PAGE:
Girl Rising By: Lex Decker

What is more important, the upholding of traditions or equal treatment of all persons regardless of their gender? I would hope that you would pick the ladder. There is always a battle between the rich and historical past and the hopeful and progressive future. For girls around the world, this battle can be felt in every aspect of their life. Whether its Suma in Nepal who was sold into slavery so that her parents could afford her brothers education or Amina in Afghanistan who has spent her life doing chores for her brothers up until the age where she could be married away to settle a debt that her father had, their traditions and ancient cultural beliefs molded a life for them in which they were undervalued, or perhaps valued, but by a price tag. With "66 million girls out of school globally” and the majority of them being in 3rd world countries, a clear pattern can be seen. The simple rights and opportunities that are given to boys around the world are not being given to their female counterparts. We as a society need to ask ourselves what the cost of not educating and caring for these girls is, and where this mistreatment is stemming from.

The Problem with Long and Rich History

What are the first things that come to mind when you think about history? Maybe the pyramids of Giza or the Civil War, but most people rarely think of the cultural beliefs that become cemented regardless of the time period and societal needs. This notion is incredibly important when talking about the freedoms of girls around the world. In many cultures, girls are still seen as the house keepers and chore doers of the family while the men are educated and work outside of the home. These beliefs although honoring tradition, limit the productivity and success of girls all across the country. To get a sense of the divide between the education of boys and girls, take a look at the following statistic "There are 33 million fewer girls than boys in primary school.” This means that there are 33 million reasons why developing countries need to educate their girls within the primary school systems. In addition, "A girl with an extra year of education can earn 20% more as an adult.” This statistic proves that educating the female youth can result in more money for their respective families and an eventual increase for the GDP of the country. These cultural beliefs must be looked at with a critical eye so that they can be replaced with more productive and beneficial ways of life.

A Better Education is a Better Life

Those with access to tertiary, secondary or even primary education may tend to take it for granted. Daily education becomes a second nature for them and in many cases, they regret having to attend their respective schools. This changes for children in developing countries, especially the girls. Education isn’t readily available to them and is instead replaced by numerous chores. For them, education is the opportunity of a lifetime and can open doors to a better way of life. Educating girls now can result in more educated future generations. Why? Because "Educated mothers are more than twice as likely to send their children to school.” Education breeds education and therefore opportunity. Education is all of the above, at it’s core however, it is empowering and the creation of lifelong opportunity. It inspires productivity and success in even the youngest. Education is a gift for some, but must become a right for all.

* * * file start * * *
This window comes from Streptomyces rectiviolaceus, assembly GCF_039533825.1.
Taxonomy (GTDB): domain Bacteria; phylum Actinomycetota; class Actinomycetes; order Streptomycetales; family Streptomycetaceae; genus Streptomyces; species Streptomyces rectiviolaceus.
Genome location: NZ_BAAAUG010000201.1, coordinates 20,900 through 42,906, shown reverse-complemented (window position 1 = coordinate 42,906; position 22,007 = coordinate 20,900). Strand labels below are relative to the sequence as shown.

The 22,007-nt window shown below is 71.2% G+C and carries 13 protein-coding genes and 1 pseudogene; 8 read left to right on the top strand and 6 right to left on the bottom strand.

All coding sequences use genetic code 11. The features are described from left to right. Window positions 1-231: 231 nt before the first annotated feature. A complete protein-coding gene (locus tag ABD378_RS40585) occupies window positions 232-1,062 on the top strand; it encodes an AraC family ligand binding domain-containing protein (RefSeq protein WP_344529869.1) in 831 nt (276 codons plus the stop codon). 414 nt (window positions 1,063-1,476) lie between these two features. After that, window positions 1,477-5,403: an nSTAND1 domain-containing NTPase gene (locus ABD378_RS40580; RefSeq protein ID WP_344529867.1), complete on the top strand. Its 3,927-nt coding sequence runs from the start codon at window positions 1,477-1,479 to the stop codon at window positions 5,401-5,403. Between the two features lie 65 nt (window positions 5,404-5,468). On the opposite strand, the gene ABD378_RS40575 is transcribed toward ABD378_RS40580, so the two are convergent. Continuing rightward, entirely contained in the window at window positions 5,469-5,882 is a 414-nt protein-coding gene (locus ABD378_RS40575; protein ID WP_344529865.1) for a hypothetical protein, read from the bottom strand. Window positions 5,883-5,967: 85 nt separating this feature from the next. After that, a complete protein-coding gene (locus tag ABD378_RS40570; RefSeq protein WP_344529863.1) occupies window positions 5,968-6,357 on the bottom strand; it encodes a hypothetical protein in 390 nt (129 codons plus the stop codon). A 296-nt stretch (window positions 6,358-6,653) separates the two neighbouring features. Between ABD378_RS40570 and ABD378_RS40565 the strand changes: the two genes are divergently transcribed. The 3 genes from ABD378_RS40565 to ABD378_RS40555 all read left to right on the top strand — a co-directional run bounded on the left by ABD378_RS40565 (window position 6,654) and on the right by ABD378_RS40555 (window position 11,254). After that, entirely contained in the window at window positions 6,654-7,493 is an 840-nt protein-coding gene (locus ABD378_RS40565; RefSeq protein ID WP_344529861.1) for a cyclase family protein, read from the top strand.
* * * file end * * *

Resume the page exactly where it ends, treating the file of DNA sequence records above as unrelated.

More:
An Equal World is a Better World for All

Regardless of the inspiration and productivity that can be a bi-product of education, their are visible positive effects. In terms of a country’s economy, educating the female population creates a stronger and more diverse workforce that leads to an eventual increase in the country’s GDP. "If India enrolled 1% more girls in secondary school, their GDP would rise by $5.5 billion.” Just 1% of a fraction of their population in the workforce results in a 5.5 billion dollar surplus. An investment in a girls education is also an investment in the future of the country. Why this increase? Because “women operate a majority of small farms and business in the developing world.” These benefits are just the tip of the iceberg when it comes to the positive effects of educating women across the globe.

A Better World for Some is A Brighter World for All

At this very moment girls around the world are being giving less of an opportunity. They are getting passed by because of their gender. They are given a lesser life and a loss of opportunity. This injustice isn't just hurting them, it's hurting all of us. Instead of inspiring, we are limiting. Instead of educating we are censoring. Our society needs to move on and come to terms with the fact that equal treatment is the number one characteristic of a better world. Without it, our society will be stuck in the past and chained to traditions that although rich in history, limit productivity. We need to make this change, and we need to make it now.

Sources:

http://www.dailymail.co.uk/news/article-2952892/Remembering-city-bombed-near-oblivion-Thousands-form-human-chain-peace-70th-anniversary-bombing-raid-killed-25-000-destroyed-Dresden.html

http://www.mcser.org/journal/index.php/jesr/article/viewFile/6571/6297

https://www.womankind.org.uk/policy-and-campaigns/women's-rights/facts-about-women's-rights

http://globalclassrooms.weebly.com/uploads/2/3/8/4/23841948/gr_curriculum_resources_statistics-1.pdf

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Created with images by qthomasbower - "Two of Arts - 2000 Visual Mashups" • DavidHBolton - "Pyramids" • xMizLitx - "IMG_1128"

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